Publication date: 5 March 2014

Naomi Boycott, Justine Schneider and Michael Osborne

The purpose of this paper is to draw out the lessons learned from the implementation of the Individual Placement and Support (IPS) approach to supported employment in two…

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Abstract

Purpose

The purpose of this paper is to draw out the lessons learned from the implementation of the Individual Placement and Support (IPS) approach to supported employment in two contrasting adult mental health teams; one “standard” CMHT, and one early intervention in psychosis (EIP) team.

Design/methodology/approach

These inferences are based on the evidence from a four-year study of IPS in one mental health care provider in the UK, which began by setting up a new service, and went on to run a RCT looking at the impact of psychological input as an adjunct to IPS alone.

Findings

In attempting to introduce IPS to mental health teams in Nottingham the authors came across numerous barriers, including service reorganisation, funding cuts and the wider context of recession. Differences were observed between mental health teams in the willingness to embrace IPS. The authors argue that this variability is due to differences in caseload size, recovery priorities and client profiles. The authors have learnt that perseverance, strenuous efforts to engage clinical staff and the use of IPS fidelity reviews can make a positive difference to the implementation process.

Practical implications

The experience suggests that setting up an IPS service is possible even in the most challenging of times, and that EIP services may be a particularly fertile ground for this approach. The authors also discuss potential barriers to implementing new services in mental health teams.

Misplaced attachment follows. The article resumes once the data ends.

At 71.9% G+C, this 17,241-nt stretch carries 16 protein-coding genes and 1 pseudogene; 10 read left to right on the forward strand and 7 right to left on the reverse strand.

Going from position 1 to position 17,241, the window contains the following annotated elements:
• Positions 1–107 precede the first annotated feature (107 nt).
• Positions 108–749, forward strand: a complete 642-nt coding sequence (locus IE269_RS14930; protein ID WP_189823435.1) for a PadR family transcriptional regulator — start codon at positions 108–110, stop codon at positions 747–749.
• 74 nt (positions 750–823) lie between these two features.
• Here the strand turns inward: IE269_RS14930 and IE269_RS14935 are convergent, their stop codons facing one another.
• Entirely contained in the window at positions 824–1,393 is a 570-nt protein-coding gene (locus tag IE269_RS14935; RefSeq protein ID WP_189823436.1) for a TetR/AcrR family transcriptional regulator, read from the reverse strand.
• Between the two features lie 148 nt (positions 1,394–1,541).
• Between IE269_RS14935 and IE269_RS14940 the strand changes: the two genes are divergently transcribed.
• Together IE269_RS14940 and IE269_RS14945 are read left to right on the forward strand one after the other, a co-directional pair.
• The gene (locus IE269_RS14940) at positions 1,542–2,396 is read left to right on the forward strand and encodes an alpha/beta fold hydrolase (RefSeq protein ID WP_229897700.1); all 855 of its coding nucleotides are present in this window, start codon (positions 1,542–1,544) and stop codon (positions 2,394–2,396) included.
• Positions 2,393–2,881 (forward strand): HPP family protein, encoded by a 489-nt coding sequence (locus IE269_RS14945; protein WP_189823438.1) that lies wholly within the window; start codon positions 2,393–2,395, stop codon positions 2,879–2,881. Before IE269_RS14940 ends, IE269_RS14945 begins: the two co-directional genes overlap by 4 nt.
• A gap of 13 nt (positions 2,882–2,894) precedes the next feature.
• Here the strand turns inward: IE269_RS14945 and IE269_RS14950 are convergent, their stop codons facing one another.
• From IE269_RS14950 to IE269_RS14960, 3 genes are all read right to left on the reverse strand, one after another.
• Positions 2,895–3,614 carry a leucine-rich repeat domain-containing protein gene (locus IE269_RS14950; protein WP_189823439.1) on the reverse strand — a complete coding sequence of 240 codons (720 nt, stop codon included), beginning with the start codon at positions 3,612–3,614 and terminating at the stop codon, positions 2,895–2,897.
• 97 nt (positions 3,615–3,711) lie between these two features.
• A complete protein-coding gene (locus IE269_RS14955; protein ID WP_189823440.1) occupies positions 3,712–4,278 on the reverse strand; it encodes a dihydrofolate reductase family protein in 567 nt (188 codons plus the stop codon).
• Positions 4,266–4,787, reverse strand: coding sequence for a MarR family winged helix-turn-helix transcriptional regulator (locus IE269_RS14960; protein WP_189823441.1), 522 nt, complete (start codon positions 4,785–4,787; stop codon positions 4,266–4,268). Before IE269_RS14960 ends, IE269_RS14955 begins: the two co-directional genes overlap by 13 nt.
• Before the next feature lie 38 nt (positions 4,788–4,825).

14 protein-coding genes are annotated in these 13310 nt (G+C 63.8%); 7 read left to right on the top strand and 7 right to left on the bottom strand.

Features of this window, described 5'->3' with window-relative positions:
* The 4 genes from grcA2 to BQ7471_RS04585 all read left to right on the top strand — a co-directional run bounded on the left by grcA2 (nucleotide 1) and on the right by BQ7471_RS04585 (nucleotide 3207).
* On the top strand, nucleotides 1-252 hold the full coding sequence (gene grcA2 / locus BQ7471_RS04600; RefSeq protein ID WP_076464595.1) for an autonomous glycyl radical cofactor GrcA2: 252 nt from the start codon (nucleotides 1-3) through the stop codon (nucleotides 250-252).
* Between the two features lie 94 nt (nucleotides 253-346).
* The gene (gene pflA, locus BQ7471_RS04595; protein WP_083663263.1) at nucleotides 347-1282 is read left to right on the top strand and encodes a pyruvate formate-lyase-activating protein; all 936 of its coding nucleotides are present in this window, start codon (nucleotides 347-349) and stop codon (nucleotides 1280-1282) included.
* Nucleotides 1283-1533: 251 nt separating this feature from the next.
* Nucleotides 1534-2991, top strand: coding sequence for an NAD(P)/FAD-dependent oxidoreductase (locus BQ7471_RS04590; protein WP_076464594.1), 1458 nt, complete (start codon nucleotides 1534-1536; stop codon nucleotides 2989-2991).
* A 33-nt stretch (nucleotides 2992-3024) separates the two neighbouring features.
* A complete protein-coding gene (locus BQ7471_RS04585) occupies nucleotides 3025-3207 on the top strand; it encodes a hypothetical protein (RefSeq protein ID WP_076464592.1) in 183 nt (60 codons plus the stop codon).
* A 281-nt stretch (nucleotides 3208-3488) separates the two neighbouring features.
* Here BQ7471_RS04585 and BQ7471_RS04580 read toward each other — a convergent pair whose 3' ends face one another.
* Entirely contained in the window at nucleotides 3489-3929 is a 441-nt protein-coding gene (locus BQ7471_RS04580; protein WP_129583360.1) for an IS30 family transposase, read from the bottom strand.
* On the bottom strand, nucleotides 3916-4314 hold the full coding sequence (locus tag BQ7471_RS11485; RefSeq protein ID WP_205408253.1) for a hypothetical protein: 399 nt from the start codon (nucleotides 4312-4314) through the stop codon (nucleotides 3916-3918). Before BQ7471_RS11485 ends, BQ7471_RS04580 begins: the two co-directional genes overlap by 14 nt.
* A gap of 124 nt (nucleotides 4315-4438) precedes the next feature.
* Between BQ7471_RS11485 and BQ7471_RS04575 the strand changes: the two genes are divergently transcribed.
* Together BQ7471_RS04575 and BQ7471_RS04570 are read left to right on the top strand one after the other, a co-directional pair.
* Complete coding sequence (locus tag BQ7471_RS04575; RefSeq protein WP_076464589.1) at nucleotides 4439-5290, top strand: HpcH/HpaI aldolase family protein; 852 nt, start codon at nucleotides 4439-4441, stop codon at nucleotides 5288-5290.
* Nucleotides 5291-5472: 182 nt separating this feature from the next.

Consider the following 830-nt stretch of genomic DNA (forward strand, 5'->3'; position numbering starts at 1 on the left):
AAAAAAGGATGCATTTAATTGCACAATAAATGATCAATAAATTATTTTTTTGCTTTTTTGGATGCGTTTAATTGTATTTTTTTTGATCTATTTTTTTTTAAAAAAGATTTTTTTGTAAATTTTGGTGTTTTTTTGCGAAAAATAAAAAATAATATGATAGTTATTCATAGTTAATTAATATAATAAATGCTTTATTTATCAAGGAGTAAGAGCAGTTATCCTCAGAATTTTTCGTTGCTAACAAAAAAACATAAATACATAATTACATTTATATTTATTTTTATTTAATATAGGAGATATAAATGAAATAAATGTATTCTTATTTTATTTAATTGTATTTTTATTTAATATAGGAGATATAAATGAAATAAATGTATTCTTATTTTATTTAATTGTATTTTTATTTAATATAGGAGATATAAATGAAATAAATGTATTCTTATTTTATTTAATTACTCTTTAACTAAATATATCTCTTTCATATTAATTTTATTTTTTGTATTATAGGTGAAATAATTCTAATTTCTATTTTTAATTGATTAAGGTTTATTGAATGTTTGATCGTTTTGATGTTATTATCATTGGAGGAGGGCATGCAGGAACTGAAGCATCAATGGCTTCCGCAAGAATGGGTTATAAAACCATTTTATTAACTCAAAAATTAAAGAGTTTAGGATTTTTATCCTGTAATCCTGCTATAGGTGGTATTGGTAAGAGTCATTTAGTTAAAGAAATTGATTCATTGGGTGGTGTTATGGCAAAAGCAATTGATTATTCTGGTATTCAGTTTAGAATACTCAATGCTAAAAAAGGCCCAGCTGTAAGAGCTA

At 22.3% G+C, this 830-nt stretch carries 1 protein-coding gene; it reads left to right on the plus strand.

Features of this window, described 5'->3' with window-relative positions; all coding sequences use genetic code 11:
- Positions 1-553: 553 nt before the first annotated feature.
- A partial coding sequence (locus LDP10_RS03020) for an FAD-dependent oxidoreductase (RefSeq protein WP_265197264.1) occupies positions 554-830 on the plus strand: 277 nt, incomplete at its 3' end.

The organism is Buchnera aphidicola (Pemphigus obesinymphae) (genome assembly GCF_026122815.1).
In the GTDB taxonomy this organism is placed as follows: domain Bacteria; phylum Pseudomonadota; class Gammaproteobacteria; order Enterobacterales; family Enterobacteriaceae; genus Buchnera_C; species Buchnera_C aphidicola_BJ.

Originality/value

This paper will be of value to service development and the science of implementation in mental health.

Details

Mental Health and Social Inclusion, vol. 18 no. 1
Type: Research Article
ISSN: 2042-8308

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Open Access
Article
Publication date: 28 August 2018

Ville-Veikko Pulkka

The purpose of this paper is to explore Finns’ labor market development predictions for the next ten years and shed light on preferred policy responses to the digital economy.

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Abstract

Purpose

The purpose of this paper is to explore Finns’ labor market development predictions for the next ten years and shed light on preferred policy responses to the digital economy.

Design/methodology/approach

Nationally representative survey data employed in this paper were collected in autumn 2017. The data collection utilized a multiphase sampling, and the interviews (n=1004) were carried out on telephone to minimize selection-bias and produce demographically balanced data.

Findings

Over two-thirds (71 percent) of Finns do not expect technological unemployment to constitute a permanent problem in the digital economy. Nevertheless, 74 percent assume that technological unemployment will increase at least temporarily. A considerable majority (85 percent) also believe that future jobs will be more precarious. Younger generations, despite their currently weak position in the labor market, are surprisingly more optimistic in their predictions. Analysis of preferred policy responses support this paper’s main thesis that the Finnish view on the future of work is rather optimistic: education reforms and streamlining the current social security gather dedicated support, whereas more unconventional ideas such as basic income or work-sharing remain contested.

Originality/value

To predict possible barriers to labor mobility stemming from digital economy discourses and to anticipate possible political fluctuations, studies on the public view are needed. This research aims to provide a solid framework for further comparative explorations of the public view.

Details

International Journal of Sociology and Social Policy, vol. 39 no. 1/2
Type: Research Article
ISSN: 0144-333X

Keywords

Book part
Publication date: 20 September 2021

Chestin T. Auzenne-Curl and Cheryl J. Craig

This concluding chapter discusses how the unfurling of the Writers in the Schools (WITS) Collaborative took place against a backdrop of four pandemics: COVID-19, the…

Abstract